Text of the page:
Is the Visakhapatnam Steel Plant agitation losing its steam?

Members of Visakhapatnam Ukku Porata Parirakshana Committee staging a dharna against the privatisation of VSP in Visakhapatnam.

Members of Visakhapatnam Ukku Porata Parirakshana Committee staging a dharna against the privatisation of VSP in Visakhapatnam. | Photo Credit: File photo: K.R. DEEPAK

In January 2021, Union Finance Minister Nirmala Sitharaman had announced the 100% strategic sale of Rashtriya Ispat Nigam Limited (RINL), the corporate entity of Visakhapatnan Steel Plant. Since then, the employees and union members from various political fronts have been staging an agitation, which at one point of time had scaled a good height.

But of late, the tempo of the agitation appears to have slowed down, especially at a time when the Union Government had already appointed the legal advisory committee and the transaction advisory committee. It has also recently short-listed three firms from 10 companies who had bid for the appointment of the valuation committee.

“It appears that the agitation is losing its steam, and we need to revive it as soon as possible,” feel many of the leaders from various trade unions, who are also part of the Visakha Ukku Parirakshana Porata Committee (VUPPC).

VUPPC is the umbrella committee consisting of all unions and employees that has taken up the fight against the privatisation move.

One main reason cited by the VUPPC leaders is the lack of strong support from the Members of Parliament, including from the ruling party, in the State.

The steel plant was set up in Visakhapatnam after a long struggle in which over 30 people had lost their lives in November 1966. This was followed by the resignation of about 66 MLAs and about 7 MPs from the Left parties. The slogan ‘Visakha Ukku- Andhrula Hakku’ had rocked both the houses of Parliament.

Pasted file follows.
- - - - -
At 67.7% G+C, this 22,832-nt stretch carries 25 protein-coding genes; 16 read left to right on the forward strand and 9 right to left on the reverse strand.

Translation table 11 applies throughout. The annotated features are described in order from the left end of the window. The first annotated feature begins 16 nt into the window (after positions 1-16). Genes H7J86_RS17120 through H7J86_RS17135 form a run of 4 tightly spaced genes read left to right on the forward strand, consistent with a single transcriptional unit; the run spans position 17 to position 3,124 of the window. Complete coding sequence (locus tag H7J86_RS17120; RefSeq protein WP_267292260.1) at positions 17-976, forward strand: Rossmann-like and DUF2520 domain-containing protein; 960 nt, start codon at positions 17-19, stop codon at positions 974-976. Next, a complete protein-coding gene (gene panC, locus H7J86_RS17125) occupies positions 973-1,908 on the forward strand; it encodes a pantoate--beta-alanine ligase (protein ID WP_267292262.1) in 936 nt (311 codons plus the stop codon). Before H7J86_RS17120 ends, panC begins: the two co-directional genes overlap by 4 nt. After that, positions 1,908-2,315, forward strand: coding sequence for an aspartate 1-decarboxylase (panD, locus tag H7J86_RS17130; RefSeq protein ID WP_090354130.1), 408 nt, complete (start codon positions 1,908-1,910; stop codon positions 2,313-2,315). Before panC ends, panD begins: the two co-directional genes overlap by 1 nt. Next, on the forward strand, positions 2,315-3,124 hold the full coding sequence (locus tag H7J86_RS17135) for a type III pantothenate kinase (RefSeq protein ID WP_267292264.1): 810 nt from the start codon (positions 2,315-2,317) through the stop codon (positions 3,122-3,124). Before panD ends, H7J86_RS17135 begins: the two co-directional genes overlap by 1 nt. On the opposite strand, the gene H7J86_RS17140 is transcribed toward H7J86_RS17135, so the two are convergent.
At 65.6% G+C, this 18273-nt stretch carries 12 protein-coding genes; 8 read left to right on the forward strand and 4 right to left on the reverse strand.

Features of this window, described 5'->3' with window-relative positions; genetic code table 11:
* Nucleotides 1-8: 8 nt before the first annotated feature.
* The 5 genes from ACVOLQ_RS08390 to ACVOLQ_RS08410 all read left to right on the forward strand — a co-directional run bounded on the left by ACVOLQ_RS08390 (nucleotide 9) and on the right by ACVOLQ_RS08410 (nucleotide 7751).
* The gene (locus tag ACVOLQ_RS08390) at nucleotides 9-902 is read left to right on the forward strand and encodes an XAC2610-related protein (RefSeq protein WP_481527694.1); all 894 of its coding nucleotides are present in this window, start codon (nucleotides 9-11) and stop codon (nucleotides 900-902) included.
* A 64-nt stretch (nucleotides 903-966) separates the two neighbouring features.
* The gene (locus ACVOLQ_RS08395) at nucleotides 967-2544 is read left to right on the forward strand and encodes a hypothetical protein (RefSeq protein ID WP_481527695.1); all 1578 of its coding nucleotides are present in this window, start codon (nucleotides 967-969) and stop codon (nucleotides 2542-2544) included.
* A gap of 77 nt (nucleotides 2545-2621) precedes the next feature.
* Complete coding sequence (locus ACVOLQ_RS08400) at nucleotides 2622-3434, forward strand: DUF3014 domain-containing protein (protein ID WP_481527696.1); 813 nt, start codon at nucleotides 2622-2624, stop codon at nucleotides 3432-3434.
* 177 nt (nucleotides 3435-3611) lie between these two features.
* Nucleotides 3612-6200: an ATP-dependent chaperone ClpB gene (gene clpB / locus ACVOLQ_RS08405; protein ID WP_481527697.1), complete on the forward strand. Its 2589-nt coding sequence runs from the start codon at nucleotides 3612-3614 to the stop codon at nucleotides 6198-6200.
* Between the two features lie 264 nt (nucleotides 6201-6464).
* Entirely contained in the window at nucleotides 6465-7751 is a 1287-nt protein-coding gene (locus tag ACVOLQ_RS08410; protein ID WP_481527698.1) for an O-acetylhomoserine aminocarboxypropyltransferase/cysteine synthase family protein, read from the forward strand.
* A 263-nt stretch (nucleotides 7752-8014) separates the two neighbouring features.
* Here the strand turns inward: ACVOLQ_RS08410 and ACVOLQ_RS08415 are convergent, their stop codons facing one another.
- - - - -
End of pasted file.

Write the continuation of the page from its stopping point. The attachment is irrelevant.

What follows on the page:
“But that kind of support seems to be missing. The MPs from the ruling YSR Congress Party on the face of it appear to support our agitation, but it is not translating into a strong demand in Parliament. They may have their own political agenda or equations, which is not helping the agitation here,” said J. Ramakrishna of AITUC and member of VUPPC.

“Coming to the MPs from the Left parties, hardly there are about 10 of them in both the Houses combined. They are not being heard properly and their voices are being stifled,” he said.

The VUPPC members had some hopes from the TDP MPs, but even they failed to raise the issue to the desired level. “Probably, even they have some political compulsions in the State and are unable to outrightly go against the BJP-ruled Union Government,” said Ch. Adinarayana, president of AITUC and one of the co-chairmen of VUPPC.

“Only the Prime Minister has the power to rule out the privatisation, but none of the MPs could obtain an appointment with him,” he added.

Sources in VUPPC say that a deal is already in the making and a top Indian company may collaborate with a South Korean steel major to buy the plant at a very nominal price.

Without naming the Indian company, the VUPPC leaders said that though the Indian company has no steel plants so far, it has been allotted iron ore mines and it already has coking coal and boiler coal mines. It also has got ports in its kitty, said Mr. Ramakrishna.

Talking about the way ahead, Ch. Narasinga Rao, State Secretariat Member of CPI (M), and co-chairman of VUPPC, said, “We are aware that the committees are being formed, but so far we did not allow any member of the committee to get inside the plant. Without physical verification the valuation cannot be done. And we have decided to stop them at least till the next General Election in 2024.” This he said probably assuming that the government will change and things can be reverted.

Mr. Adinarayana said that plans are afoot to scale up the agitation to the level of 1966-70 agitation. “We intend to go to the people and the students. It was the students of Andhra Medical College, AVN College and Andhra University, who had then led the agitation from the front,” he said.

He also hopes that the political parties such as TDP, JSP and YSRCP, would also join them before the General and Assembly elections, as 8% of the voters consist of PSU employees and those associated with PSUs, including ancillaries and mining sector.

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Printable version | May 24, 2022 1:34:11 pm |